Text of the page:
Last Man on Earth is well-made, polished, odd, surprisingly funny.

    Slate Full Review
  • Gail Pennington

    Is there enough plot on which to build an ongoing series, or just a fun movie? The fact that it’s different and ambitious, though, already makes Last Man more interesting than many new shows.

    St. Louis Post-Dispatch Full Review
  • Molly Eichel

    Forte can certainly handle the darkness, the lack of contact weighing down his heavily bearded face, but his attempts to compensate for that lack of connection make for some strange turns of events.

    The A.V. Club Full Review
  • Ken Tucker

    I’m not completely sold on The Last Man On Earth as an ongoing enterprise, and I wonder how long audiences are going to stick with it. At the same time, I admire Last Man’s spirit of adventurousness, and hope the show can make good on what is a far bigger conceptual challenge than most sitcoms ever attempt.

    Yahoo TV Full Review
  • Robert Lloyd

    There are times when it rubbed me a little the wrong way, but I suspect that might be intentional, part of the longer game. Phil is a hero who needs work. Forte projects an innate normality, an averageness and equanimity, that keeps his characters companionable, even at their most extravagant, astringent or abnormal.

    Los Angeles Times Full Review
  • Mike Hale

    The Last Man on Earth is well made, meticulous in its comic details and pleasantly acted by Mr. Forte and Ms. Schaal, but you may wish that it really had been about the last man on earth.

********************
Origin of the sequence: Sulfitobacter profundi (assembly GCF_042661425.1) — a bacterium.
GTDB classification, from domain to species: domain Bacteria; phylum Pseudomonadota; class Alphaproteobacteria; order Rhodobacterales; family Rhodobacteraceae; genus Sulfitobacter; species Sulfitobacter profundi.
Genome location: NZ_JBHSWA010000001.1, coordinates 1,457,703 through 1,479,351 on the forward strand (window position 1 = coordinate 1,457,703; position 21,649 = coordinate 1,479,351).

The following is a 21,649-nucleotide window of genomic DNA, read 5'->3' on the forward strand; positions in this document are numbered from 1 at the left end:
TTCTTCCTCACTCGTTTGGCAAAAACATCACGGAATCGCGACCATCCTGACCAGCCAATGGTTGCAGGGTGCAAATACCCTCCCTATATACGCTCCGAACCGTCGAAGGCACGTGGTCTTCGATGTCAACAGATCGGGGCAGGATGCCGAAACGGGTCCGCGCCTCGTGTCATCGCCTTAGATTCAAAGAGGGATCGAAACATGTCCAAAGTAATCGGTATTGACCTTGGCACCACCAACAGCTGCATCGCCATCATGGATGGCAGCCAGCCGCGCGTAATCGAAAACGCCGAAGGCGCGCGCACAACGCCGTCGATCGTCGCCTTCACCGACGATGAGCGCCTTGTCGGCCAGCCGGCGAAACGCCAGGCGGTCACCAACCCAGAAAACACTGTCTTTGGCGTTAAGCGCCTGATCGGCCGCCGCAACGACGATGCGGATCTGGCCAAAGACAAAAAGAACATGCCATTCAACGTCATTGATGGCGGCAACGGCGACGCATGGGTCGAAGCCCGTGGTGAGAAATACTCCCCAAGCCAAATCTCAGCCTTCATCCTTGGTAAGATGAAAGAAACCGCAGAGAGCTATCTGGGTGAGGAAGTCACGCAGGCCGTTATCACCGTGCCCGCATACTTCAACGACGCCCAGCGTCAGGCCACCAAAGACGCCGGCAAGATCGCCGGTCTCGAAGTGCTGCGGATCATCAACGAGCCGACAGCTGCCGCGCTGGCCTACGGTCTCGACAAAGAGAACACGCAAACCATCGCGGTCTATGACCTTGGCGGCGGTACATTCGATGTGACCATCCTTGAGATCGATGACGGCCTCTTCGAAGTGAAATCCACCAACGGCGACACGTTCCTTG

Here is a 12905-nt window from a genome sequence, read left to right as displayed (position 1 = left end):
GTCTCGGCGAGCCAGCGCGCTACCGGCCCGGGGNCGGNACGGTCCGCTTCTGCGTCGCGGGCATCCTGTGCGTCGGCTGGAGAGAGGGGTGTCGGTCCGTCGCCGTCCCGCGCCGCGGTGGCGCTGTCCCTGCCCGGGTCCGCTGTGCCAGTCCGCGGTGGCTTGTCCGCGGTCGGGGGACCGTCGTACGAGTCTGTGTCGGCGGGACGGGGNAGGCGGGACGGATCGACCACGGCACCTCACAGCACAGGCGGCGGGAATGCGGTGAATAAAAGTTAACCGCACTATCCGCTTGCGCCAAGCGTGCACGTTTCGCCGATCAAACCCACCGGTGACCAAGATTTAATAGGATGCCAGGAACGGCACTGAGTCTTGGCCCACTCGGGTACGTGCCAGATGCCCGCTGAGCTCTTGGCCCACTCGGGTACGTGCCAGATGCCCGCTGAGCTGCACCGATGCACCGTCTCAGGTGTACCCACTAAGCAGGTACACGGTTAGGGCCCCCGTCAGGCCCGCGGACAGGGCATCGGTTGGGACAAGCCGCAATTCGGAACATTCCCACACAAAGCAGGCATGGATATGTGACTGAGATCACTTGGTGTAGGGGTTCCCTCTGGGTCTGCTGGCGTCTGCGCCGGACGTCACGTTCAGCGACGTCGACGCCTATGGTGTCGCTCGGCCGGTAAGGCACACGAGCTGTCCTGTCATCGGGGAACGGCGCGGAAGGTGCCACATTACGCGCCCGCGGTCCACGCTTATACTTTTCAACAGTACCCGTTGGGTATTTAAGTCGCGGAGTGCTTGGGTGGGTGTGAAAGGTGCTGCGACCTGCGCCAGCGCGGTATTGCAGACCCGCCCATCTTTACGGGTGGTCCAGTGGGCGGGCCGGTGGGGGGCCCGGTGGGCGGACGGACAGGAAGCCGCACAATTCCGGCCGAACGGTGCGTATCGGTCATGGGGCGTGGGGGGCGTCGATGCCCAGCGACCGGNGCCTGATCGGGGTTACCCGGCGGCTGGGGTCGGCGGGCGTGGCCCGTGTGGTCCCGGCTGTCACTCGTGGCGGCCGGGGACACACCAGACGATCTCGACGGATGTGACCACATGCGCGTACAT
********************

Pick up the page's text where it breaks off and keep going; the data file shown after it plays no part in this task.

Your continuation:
The New York Times Full Review
  • Ellen Gray

    It may seem like an "SNL" sketch that's gone on too long, but give it time. The Last Man on Earth could be The One.

    Philadelphia Daily News Full Review
  • Brian Lowry

    The premise calls for a level of creativity from the producers (Forte is joined by directors Chris Miller and Phil Lord of “The Lego Movie”) that these episodes don’t consistently deliver. That’s not to say “I wouldn’t watch him if he were the last man on Earth.” But like the fate of humanity within the series, while the future certainly isn’t hopeless, neither does it look particularly bright.

    Variety Full Review
  • Josh Bell

    The humor in Last Man is often more disturbing than laugh-out-loud funny, and some of it can be off-putting. But the show is more ambitious than any other current network comedy, and in just two episodes it pushes forward in bold, even reckless ways.

    Las Vegas Weekly Full Review
  • Brian Tallerico

    The Last Man on Earth has a unique, committed comic sensibility. But the pacing of the first hour is a little slack, as Forte returns to the same comic well a few too many times before an inevitable twist gives the second half a different energy. Full Review
  • Verne Gay

    Forte does seem to be having a good, slovenly time, but after a while, the whole affair starts to feel a bit wanton and self-indulgent.

    Newsday Full Review
  • David Wiegand

    The show itself is slight, the conceit perhaps worthy of an extended sketch, but after two episodes, it begins to feel stretched.

    San Francisco Chronicle Full Review
  • Jeff Korbelik

    The pilot's humor is juvenile, including a bunch of toilet references, although I did laugh at the baby pool turned into a large margarita. Things pick up in episode two, but not by much.

    The Lincoln Journal Star Full Review
  • Maureen Ryan

    There's no getting around it: There are just big problems in the execution of this engaging premise, and I doubt I'll be able to get beyond what I've already seen, given how regularly the show turned me off in the early going.

    The Huffington Post Full Review
  • David Hinckley

    Forte himself isn't bad, it should be added. But like the human race when it seems to be down to a single person, the show doesn't feel like it has much of a future.

    New York Daily News Full Review